Gary, I would love a little refinement of the benefits to badnessometers. Let's 
say I get a tool to tell me something I already suspect is wrong, what 
percentage of the population are better than they expected? The reason why I 
ask this question is that in our culture if I have a sense something is wrong, 
it usually isn't that difficult to find metrics as to why it is bad and 
therefore may have the perception of crying wolf as there are lots of bad 
things in all IT systems. Sometimes, going from good to great is a better 
approach than fixing bad and going to good.

Is it better to do such a badness test by doing a POC with one of the tool 
vendors in this space or do I get additional lift by going with a consulting 
firm in this regard (other than an opportunity to be smoozed regarding 
subsequent engagements and reused powerpoints and collateral from other gigs)?

What would it take to get some industry analyst coverage in this space? Lots of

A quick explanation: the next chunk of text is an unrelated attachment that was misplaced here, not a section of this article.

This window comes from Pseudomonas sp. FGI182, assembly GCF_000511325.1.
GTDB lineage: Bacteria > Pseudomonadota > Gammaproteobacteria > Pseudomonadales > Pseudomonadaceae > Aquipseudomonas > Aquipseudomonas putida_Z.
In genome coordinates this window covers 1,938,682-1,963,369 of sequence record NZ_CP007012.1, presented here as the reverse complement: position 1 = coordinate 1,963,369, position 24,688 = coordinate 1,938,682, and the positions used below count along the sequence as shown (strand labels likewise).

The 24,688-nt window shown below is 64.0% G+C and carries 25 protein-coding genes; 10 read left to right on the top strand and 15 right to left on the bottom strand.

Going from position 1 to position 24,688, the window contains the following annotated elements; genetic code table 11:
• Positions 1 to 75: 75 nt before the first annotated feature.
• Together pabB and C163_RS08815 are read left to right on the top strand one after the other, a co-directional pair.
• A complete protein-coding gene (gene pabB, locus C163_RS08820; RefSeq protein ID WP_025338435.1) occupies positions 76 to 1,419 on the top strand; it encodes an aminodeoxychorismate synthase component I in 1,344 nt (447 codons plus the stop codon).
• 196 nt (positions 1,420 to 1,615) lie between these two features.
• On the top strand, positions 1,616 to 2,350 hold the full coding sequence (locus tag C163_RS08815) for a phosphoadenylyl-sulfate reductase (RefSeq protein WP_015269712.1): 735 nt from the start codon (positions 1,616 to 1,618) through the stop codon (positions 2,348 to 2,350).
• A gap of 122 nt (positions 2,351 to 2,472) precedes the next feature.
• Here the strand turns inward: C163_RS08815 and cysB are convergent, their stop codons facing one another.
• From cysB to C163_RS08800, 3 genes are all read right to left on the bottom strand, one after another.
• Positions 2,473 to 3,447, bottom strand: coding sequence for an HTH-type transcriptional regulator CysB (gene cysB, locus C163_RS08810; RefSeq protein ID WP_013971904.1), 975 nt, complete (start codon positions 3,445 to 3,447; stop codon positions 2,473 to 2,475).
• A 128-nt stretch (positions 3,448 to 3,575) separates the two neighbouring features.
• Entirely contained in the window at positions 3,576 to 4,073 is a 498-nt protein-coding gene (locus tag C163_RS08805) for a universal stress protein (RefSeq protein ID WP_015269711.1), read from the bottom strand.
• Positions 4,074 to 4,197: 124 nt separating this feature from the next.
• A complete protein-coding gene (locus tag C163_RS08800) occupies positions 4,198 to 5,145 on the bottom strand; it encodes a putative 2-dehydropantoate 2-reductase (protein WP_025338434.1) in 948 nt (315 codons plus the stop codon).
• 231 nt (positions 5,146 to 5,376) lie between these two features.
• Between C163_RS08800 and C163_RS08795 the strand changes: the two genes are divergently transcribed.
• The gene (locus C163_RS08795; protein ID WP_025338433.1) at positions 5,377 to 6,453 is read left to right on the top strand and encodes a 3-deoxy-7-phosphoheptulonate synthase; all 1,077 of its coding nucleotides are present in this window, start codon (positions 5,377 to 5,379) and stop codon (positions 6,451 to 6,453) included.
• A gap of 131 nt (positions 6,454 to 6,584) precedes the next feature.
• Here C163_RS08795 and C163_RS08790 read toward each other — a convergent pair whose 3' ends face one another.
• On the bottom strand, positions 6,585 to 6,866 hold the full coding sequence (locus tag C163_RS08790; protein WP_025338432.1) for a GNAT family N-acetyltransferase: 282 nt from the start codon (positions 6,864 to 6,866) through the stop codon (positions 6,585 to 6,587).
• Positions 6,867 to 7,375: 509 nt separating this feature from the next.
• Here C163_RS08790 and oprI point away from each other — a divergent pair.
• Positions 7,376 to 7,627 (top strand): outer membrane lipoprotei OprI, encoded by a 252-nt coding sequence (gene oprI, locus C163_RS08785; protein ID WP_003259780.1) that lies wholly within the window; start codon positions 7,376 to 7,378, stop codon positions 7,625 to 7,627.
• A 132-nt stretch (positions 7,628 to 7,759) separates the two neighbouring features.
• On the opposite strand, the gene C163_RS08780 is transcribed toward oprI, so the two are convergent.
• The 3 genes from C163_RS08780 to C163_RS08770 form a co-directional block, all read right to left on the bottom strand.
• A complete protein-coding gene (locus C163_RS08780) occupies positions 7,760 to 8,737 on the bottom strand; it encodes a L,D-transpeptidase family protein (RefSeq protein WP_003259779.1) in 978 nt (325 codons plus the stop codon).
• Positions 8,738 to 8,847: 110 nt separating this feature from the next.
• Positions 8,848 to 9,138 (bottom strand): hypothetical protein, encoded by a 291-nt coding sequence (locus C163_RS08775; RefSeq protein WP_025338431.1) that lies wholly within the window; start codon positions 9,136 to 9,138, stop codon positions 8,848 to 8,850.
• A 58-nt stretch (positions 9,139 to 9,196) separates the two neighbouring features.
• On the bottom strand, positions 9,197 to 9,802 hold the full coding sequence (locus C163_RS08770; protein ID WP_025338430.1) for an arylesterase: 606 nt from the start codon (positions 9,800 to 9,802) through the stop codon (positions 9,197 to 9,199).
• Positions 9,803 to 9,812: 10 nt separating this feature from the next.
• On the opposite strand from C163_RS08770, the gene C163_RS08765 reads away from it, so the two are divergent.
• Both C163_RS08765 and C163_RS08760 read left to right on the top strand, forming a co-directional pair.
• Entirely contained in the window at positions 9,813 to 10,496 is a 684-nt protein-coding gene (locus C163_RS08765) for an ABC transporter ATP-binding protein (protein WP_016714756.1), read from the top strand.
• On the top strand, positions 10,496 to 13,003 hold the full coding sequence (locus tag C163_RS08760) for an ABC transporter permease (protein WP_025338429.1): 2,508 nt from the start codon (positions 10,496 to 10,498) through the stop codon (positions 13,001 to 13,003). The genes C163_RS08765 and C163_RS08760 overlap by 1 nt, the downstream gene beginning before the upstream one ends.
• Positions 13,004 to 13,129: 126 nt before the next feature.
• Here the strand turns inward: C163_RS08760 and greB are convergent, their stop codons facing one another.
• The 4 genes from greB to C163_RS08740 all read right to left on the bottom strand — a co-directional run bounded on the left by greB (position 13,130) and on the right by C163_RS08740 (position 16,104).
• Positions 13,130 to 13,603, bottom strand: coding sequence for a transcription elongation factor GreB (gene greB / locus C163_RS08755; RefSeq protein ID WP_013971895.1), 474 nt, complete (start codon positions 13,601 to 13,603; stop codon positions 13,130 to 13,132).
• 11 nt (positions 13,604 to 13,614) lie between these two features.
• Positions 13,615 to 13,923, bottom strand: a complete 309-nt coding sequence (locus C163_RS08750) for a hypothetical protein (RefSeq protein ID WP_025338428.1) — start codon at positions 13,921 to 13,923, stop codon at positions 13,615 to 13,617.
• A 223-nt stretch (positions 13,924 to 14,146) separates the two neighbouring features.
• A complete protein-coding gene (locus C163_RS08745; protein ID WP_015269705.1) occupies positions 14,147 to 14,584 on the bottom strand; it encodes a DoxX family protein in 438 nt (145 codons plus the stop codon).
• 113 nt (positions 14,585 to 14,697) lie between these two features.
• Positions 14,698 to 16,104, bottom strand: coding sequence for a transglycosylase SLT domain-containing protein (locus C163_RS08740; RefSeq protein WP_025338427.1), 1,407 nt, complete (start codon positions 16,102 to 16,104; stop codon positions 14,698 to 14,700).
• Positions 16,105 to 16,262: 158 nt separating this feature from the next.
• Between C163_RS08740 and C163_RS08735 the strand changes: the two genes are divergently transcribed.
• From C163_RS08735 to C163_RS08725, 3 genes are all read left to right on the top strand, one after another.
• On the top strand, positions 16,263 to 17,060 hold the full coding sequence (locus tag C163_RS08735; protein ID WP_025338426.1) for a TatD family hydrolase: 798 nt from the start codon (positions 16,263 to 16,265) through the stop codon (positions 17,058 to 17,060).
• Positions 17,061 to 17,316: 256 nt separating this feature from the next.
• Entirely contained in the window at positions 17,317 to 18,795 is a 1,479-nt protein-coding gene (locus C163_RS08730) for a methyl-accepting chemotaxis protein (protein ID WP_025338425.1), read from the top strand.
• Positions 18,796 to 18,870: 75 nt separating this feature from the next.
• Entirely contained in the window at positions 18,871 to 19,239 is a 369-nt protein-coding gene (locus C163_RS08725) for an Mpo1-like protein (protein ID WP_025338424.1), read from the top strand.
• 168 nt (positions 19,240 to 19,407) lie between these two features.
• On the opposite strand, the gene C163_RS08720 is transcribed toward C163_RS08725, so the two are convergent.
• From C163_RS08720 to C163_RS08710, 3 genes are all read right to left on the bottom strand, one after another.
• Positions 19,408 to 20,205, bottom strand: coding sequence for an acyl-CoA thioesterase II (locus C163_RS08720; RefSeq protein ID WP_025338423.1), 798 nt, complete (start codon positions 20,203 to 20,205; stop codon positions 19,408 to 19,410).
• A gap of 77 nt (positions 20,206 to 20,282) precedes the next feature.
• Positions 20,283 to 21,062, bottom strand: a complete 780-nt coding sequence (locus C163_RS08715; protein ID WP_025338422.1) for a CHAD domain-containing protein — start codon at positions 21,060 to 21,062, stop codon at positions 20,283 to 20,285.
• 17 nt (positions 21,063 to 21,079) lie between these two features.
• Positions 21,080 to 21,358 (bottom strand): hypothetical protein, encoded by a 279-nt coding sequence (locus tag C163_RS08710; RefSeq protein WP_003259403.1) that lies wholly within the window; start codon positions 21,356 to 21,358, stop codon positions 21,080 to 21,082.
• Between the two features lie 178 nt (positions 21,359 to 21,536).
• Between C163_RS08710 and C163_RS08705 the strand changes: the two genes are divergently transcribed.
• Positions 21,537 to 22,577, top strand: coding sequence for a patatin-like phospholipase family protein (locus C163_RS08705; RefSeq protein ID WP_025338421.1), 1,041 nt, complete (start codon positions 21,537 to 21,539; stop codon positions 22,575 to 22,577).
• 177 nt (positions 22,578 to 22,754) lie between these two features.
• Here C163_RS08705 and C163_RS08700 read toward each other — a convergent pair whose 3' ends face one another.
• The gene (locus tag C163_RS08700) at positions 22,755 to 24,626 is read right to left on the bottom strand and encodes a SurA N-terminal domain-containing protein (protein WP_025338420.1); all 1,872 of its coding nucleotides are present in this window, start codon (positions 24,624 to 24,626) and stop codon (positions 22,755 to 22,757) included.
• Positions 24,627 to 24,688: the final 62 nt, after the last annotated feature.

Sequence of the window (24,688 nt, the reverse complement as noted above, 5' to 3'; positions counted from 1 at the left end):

folks may be of the belief that it is a waste of time bothering but I would 
love to at least know if any of the firms here have at least made the effort.

-----Original Message-----
From: Gary McGraw [mailto:[EMAIL PROTECTED]
Sent: Tuesday, January 02, 2007 1:35 PM
To: McGovern, James F (HTSC, IT);
Subject: RE: [SC-L] Building Security In vs Auditing

Hi all,

Very good questions.  

I think a service like the one you describe would be useful mostly as a way of 
identifying the depth of the problem.  Simply wielding a tool as a consultant 
does nothing to train the guys creating bugs not to do so in the future...and 
so the market will correct that over time in an efficient way.  But the fact 
remains that many potential customers and users of static analysis tools have 
no idea how much of a mess they have.  An outsourcing approach could help with 
that.  They'll find out they need em.

I believe so strongly in the "do anything to get started" thing that I also 
endorse the use of (really amazingly silly) application security testing tools. 
 I call these badnessometers (see chapter 1 of "software security"...and ken's 
slides for that matter).  But knowing that your web code sucks is better than 
remaining completely clueless.

In the end, tool integration *into dev* is the key to success with static 
analysis.  Many of our customers are having huge enterprise-wide success 
because they are learning to use, feed, tune, and train dev about these tools.  
The best are recycling the things they learn about their code back into 
training (and into better rules to enforce).



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